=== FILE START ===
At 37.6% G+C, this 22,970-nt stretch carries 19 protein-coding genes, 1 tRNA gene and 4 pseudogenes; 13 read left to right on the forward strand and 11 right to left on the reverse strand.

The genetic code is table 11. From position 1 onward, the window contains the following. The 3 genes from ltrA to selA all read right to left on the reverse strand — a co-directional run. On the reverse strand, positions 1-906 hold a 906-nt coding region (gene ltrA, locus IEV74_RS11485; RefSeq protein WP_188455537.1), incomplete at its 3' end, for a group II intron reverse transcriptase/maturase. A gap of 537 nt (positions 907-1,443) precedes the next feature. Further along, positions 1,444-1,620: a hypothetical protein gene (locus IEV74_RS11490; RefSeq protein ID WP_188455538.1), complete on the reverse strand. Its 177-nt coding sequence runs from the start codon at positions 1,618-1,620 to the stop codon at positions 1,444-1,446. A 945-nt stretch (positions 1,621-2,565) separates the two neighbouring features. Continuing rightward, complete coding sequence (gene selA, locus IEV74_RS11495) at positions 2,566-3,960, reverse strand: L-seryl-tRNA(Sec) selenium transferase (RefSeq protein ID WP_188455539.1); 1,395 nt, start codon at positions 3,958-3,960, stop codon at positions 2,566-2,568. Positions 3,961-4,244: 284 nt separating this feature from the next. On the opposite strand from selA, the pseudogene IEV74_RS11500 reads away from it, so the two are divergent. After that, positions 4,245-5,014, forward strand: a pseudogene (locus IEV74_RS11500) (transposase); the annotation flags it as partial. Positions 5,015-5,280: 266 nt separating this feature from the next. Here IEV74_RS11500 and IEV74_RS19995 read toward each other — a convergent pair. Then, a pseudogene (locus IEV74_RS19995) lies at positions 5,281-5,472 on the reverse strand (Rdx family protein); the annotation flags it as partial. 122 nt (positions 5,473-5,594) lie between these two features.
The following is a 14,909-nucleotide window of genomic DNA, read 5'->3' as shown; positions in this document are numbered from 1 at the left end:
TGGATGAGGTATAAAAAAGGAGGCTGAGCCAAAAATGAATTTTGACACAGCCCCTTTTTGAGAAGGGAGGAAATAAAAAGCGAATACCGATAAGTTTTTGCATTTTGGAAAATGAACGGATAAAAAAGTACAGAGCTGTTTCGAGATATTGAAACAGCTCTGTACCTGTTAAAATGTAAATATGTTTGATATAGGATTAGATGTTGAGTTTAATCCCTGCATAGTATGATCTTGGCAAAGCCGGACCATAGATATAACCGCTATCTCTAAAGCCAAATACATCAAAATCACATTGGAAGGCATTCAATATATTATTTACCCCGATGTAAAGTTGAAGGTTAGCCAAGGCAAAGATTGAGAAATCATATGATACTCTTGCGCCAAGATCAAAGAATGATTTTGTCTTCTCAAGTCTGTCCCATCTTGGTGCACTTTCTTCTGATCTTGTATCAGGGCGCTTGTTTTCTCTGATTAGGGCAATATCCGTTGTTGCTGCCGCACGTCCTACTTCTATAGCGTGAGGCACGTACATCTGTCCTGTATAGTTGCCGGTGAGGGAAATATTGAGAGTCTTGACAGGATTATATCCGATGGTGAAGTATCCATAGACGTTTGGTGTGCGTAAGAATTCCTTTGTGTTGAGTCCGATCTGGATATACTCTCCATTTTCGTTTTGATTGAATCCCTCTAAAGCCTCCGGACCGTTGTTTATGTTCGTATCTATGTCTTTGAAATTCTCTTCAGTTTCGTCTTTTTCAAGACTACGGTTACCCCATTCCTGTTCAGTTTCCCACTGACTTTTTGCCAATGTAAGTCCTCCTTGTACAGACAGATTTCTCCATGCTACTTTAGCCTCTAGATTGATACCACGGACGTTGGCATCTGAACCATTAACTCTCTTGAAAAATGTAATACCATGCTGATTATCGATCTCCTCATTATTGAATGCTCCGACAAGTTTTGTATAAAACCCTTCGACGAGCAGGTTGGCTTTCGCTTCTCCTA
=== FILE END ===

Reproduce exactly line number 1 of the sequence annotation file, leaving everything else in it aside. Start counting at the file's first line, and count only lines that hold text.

At 37.6% G+C, this 22,970-nt stretch carries 19 protein-coding genes, 1 tRNA gene and 4 pseudogenes; 13 read left to right on the forward strand and 11 right to left on the reverse strand.